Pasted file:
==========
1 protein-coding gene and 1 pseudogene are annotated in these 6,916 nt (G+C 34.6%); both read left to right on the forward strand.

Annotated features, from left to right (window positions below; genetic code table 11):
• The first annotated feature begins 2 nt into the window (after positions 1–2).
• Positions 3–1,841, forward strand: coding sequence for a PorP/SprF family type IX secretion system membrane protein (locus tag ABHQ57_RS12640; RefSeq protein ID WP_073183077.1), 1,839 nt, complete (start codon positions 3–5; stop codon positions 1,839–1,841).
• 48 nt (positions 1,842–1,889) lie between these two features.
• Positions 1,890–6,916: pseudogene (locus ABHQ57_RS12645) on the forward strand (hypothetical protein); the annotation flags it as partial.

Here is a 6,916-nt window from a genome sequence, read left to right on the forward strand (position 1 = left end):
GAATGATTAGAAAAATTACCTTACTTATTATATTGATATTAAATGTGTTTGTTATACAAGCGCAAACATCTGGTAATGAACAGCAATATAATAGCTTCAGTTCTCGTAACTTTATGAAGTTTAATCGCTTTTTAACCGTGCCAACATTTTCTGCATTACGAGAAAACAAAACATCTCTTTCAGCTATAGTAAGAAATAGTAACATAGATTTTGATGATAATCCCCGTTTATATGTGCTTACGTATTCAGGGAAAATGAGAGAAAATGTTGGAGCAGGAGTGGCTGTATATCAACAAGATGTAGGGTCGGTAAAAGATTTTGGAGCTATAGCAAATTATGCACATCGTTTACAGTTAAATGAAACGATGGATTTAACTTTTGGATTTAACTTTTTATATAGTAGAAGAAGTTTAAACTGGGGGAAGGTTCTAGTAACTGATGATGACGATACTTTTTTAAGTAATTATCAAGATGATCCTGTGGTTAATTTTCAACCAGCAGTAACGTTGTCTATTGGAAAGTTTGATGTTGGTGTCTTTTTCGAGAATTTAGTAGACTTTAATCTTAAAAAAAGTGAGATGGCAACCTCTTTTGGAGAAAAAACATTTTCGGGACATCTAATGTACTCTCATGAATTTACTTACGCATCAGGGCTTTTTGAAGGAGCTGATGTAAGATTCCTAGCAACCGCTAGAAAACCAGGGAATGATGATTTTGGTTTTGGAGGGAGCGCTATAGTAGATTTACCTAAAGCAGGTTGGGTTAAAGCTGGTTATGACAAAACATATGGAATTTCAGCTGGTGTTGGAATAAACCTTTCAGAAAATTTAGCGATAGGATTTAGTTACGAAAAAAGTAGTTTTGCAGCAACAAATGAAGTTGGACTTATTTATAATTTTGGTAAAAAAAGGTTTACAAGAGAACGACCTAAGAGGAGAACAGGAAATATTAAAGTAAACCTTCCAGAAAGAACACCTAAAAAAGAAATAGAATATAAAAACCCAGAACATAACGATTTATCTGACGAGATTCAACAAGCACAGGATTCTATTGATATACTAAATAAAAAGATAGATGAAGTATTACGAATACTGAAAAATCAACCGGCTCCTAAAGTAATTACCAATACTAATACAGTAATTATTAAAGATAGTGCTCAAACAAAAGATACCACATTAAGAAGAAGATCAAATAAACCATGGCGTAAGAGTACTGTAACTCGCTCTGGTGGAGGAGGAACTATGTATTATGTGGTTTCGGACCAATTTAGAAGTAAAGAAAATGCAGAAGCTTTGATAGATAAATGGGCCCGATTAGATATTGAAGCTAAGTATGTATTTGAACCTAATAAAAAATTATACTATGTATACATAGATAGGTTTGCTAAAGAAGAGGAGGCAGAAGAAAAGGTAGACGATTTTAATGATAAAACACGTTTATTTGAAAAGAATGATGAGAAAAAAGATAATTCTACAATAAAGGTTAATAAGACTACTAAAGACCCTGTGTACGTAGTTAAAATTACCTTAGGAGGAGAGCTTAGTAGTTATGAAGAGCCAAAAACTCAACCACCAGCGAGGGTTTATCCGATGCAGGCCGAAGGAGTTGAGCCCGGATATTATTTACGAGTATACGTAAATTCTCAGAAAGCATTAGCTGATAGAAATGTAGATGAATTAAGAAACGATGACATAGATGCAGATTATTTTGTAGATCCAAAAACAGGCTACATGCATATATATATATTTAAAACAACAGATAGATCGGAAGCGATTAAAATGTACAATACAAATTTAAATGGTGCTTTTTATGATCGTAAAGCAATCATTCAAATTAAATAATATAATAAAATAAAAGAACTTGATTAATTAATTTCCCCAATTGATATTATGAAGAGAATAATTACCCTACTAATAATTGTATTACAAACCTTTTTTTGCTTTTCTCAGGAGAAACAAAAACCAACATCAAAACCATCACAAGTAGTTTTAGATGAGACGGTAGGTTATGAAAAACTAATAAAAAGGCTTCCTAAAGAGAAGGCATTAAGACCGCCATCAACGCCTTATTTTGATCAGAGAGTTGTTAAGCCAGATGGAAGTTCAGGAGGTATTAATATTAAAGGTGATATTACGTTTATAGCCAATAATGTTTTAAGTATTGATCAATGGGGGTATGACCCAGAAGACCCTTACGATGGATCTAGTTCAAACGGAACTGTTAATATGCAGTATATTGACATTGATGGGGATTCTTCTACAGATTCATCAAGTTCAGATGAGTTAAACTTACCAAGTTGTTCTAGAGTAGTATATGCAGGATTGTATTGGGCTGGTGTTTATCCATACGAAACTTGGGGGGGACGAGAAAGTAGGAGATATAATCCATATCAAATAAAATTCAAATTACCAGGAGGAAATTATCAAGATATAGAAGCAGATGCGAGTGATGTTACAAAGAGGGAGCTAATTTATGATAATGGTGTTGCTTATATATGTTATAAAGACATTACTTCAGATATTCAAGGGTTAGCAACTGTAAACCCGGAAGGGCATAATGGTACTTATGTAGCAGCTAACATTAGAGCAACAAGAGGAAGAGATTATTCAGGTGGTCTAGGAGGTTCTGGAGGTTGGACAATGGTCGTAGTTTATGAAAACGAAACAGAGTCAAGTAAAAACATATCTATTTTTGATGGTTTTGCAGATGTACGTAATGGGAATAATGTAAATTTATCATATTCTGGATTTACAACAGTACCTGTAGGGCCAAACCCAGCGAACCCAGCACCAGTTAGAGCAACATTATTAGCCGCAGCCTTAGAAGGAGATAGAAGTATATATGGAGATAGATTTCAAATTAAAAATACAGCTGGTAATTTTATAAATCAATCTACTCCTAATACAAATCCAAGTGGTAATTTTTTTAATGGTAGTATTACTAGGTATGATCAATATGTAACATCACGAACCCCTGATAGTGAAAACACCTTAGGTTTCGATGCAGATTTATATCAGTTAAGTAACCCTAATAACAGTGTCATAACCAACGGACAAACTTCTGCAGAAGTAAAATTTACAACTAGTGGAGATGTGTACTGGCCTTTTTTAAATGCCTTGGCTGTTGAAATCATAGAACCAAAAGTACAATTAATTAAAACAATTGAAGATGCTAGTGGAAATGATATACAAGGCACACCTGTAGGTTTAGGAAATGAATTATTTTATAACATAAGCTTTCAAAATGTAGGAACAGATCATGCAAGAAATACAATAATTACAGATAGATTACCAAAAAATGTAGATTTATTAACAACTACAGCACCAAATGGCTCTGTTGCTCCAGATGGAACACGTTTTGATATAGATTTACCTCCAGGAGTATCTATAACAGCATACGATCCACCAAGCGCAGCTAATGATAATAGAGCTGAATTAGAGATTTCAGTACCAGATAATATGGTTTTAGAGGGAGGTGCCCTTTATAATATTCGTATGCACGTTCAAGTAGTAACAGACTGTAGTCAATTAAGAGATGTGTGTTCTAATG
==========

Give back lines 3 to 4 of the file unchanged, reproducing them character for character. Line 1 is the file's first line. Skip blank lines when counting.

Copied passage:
• The first annotated feature begins 2 nt into the window (after positions 1–2).
• Positions 3–1,841, forward strand: coding sequence for a PorP/SprF family type IX secretion system membrane protein (locus tag ABHQ57_RS12640; RefSeq protein ID WP_073183077.1), 1,839 nt, complete (start codon positions 3–5; stop codon positions 1,839–1,841).